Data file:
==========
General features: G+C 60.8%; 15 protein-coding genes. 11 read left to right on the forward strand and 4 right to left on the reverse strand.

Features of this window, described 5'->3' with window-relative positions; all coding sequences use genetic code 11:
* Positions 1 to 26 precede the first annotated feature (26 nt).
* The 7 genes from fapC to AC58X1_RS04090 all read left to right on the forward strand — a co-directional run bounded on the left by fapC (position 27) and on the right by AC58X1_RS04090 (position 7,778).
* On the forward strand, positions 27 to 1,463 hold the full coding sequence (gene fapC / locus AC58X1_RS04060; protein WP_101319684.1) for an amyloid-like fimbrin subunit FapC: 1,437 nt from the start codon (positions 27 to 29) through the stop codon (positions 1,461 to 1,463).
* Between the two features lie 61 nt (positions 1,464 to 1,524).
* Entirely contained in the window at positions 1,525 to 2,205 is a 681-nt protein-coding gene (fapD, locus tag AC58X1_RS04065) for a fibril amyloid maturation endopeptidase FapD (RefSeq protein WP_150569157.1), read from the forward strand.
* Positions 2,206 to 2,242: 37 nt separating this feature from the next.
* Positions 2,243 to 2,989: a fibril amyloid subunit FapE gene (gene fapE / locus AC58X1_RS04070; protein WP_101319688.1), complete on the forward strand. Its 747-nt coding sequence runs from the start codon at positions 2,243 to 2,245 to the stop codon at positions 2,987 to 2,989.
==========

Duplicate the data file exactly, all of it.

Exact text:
General features: G+C 60.8%; 15 protein-coding genes. 11 read left to right on the forward strand and 4 right to left on the reverse strand.

Features of this window, described 5'->3' with window-relative positions; all coding sequences use genetic code 11:
* Positions 1 to 26 precede the first annotated feature (26 nt).
* The 7 genes from fapC to AC58X1_RS04090 all read left to right on the forward strand — a co-directional run bounded on the left by fapC (position 27) and on the right by AC58X1_RS04090 (position 7,778).
* On the forward strand, positions 27 to 1,463 hold the full coding sequence (gene fapC / locus AC58X1_RS04060; protein WP_101319684.1) for an amyloid-like fimbrin subunit FapC: 1,437 nt from the start codon (positions 27 to 29) through the stop codon (positions 1,461 to 1,463).
* Between the two features lie 61 nt (positions 1,464 to 1,524).
* Entirely contained in the window at positions 1,525 to 2,205 is a 681-nt protein-coding gene (fapD, locus tag AC58X1_RS04065) for a fibril amyloid maturation endopeptidase FapD (RefSeq protein WP_150569157.1), read from the forward strand.
* Positions 2,206 to 2,242: 37 nt separating this feature from the next.
* Positions 2,243 to 2,989: a fibril amyloid subunit FapE gene (gene fapE / locus AC58X1_RS04070; protein WP_101319688.1), complete on the forward strand. Its 747-nt coding sequence runs from the start codon at positions 2,243 to 2,245 to the stop codon at positions 2,987 to 2,989.